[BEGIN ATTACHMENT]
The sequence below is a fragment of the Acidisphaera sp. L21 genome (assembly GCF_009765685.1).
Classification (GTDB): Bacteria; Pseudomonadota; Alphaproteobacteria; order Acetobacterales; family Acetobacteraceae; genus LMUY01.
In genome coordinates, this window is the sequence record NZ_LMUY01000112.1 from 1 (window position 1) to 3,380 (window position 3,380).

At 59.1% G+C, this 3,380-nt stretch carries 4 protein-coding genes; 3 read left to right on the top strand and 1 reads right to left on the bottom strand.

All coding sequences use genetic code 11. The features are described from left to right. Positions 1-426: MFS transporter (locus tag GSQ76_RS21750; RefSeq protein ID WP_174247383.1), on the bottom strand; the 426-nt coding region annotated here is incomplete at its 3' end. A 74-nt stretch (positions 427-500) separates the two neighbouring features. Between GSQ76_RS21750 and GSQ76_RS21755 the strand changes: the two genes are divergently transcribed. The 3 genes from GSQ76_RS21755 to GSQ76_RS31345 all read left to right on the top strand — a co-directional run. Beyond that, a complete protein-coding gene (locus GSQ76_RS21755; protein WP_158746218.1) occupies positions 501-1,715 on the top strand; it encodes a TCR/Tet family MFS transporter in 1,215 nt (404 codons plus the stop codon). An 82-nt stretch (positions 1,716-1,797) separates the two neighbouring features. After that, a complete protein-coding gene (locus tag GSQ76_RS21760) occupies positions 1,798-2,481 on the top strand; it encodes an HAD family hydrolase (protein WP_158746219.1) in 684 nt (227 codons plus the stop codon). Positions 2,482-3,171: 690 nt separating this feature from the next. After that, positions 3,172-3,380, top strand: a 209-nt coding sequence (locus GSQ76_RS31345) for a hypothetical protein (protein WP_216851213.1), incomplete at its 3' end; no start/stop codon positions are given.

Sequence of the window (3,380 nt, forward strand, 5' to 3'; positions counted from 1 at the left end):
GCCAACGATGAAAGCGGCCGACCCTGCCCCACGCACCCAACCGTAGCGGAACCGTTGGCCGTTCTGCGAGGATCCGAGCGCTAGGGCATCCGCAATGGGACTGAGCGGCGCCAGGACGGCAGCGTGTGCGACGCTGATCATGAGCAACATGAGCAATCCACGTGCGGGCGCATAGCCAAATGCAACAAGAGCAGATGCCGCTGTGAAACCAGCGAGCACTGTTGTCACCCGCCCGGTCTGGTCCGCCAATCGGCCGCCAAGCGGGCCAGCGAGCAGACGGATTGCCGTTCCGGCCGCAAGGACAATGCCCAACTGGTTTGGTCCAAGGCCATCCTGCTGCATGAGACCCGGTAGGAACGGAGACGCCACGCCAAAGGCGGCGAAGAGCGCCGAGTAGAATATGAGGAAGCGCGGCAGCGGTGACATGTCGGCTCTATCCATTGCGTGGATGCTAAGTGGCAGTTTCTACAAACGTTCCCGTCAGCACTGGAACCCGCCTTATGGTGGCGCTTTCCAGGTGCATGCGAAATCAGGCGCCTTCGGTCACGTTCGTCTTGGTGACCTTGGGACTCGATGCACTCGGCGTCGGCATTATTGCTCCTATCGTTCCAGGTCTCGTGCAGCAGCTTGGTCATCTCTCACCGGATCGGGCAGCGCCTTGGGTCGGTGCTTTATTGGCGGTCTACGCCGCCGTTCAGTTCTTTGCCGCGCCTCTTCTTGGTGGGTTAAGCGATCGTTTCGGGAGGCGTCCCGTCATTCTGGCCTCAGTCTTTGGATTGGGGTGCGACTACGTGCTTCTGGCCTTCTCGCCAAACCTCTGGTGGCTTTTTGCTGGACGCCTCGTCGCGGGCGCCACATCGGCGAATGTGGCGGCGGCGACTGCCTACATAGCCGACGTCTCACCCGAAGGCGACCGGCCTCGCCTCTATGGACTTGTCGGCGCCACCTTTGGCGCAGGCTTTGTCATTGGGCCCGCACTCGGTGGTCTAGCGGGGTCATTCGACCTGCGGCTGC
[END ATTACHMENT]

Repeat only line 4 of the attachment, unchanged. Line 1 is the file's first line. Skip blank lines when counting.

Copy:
At 59.1% G+C, this 3,380-nt stretch carries 4 protein-coding genes; 3 read left to right on the top strand and 1 reads right to left on the bottom strand.